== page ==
Pokémon X/Pokémon Y Game Poster Image

Pokémon X/Pokémon Y

Gameplay and characters kids love with some new twists.
Popular with kidsParents recommend

What parents need to know

Educational value

Kids can learn strategy as the experiment to create the strongest Pokemon team possible and to make use of all the tools available. They will use problem-solving skills to find solutions for challenges that appear, calculate the stats needed to compete with other Pokemon, and use their imaginations to customize their avatars. Pokemon X/Pokemon Y offers cooperative fun in a world filled with collecting and strategic battles.

Positive messages

Despite a lot of "battling," positive messages abound. Kids are encouraged to use teamwork, be kind, help each other, care for their Pokemon, and be open-minded about different (in-game) beliefs.

Positive role models

Most of the characters are kind and generous, sharing information and objects with the player. There are a few characters who are stingy or not good sports, but they're in the minority.

Ease of play

Basic gameplay is easy. Navigation is intuitive, and battling is as simple as choosing a move to use on an opponent. There are a range of special moves and features that become available in-game with no explanation on how to use them. You can succeed without using them, but it's frustrating to have no in-game help in those areas.

Violence & scariness

There's a lot of turn-by-turn battling with special powers, but there's no blood, nothing scary, and very little shown on-screen. It's more like a fencing tournament than a boxing match. Pokemon don't die; they just faint. Players who run out of Pokemon (meaning they've all fainted) will black out and revive in town.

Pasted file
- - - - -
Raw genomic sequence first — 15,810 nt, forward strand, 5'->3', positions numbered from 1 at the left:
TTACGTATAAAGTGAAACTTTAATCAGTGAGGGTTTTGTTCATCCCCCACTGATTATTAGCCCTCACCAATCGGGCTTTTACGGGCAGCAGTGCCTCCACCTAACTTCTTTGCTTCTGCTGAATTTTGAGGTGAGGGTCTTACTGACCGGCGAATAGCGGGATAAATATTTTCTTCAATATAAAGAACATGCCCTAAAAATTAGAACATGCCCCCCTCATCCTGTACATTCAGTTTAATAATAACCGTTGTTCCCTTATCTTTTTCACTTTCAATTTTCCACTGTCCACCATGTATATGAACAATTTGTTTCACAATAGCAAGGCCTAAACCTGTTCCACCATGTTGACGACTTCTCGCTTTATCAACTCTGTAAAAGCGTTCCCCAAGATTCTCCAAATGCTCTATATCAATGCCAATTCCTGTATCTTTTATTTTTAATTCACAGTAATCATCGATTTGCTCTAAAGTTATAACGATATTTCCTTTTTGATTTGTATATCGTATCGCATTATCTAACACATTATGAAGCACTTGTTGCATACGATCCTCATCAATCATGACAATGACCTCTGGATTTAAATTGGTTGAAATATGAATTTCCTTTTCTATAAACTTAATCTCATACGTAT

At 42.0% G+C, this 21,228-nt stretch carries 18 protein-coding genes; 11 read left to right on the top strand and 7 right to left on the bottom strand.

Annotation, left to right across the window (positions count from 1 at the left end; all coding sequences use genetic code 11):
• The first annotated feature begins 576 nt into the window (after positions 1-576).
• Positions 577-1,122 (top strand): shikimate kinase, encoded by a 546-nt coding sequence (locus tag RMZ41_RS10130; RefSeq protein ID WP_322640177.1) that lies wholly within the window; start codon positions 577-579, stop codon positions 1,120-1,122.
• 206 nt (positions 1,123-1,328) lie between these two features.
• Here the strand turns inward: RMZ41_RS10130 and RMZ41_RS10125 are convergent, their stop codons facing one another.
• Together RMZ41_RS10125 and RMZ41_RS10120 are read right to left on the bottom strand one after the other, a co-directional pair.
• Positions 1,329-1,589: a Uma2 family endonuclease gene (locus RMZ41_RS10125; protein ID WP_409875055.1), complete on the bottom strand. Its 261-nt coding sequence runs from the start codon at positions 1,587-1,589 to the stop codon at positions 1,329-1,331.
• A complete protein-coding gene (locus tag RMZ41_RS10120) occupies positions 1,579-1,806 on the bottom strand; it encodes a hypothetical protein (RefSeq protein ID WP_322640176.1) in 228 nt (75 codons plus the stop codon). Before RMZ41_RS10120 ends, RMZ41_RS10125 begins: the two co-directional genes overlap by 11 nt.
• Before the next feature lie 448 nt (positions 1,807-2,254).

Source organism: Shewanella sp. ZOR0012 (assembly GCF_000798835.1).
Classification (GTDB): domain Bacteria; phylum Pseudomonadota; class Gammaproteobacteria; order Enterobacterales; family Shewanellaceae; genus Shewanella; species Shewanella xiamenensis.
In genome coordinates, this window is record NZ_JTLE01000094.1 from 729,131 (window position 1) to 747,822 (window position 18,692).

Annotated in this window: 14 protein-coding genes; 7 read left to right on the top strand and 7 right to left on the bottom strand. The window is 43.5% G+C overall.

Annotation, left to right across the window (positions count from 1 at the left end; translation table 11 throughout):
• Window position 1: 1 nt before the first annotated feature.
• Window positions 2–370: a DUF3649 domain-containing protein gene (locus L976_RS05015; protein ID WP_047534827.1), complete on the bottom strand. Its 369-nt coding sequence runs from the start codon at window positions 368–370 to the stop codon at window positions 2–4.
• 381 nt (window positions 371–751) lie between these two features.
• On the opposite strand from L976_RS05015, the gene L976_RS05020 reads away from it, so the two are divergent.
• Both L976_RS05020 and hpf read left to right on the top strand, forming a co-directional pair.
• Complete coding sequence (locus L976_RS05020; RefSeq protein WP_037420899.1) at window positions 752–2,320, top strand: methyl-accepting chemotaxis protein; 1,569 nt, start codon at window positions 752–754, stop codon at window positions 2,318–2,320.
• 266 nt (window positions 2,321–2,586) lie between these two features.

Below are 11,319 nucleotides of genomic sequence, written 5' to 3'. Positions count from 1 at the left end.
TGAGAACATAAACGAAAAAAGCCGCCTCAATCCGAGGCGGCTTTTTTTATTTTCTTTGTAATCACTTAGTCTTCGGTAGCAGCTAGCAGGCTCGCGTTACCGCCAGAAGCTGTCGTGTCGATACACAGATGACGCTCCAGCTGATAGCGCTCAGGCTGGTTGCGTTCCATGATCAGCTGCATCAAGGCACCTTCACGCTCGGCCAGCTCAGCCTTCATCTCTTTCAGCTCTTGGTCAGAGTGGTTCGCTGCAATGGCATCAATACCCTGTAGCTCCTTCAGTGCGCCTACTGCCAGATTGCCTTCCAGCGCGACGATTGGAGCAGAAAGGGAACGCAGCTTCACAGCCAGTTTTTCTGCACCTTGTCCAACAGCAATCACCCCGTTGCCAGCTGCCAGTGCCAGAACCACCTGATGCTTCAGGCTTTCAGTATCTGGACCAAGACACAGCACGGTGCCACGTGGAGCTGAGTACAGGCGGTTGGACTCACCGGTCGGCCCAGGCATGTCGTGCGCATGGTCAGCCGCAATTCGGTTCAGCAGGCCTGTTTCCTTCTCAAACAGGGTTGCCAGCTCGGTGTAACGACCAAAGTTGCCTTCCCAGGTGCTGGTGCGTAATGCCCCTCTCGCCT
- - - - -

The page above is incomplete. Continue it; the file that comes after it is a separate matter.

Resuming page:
Not applicable

The game is based on a very popular franchise that has a wide range of products available.

Parents Need to Know

Parents need to know that Pokemon X/Pokemon Y follows the same game pattern as previous titles in the series. The two games are very similar; only the pocket monsters you collect differ. This is an adventure-style game where kids "battle" their way through the region, gathering Pokemon and leveling up their skills through turn-by-turn battles and training experiences. The battles are fairly low-key; there's no visible contact, and when a Pokemon runs out of health, it simply faints. The story line is primarily positive, and even the worst of the adversaries only engage in some mild trash-talking. The online experiences, particularly live chat, are a concern for parents and should be handled via parental controls. Despite what seems like a violent premise (pairing off Pokemon to fight and level up in ability), the game has a positive, supportive, and nurturing tone that's appropriate for most ages. Kids will need to be able to read to follow the story line.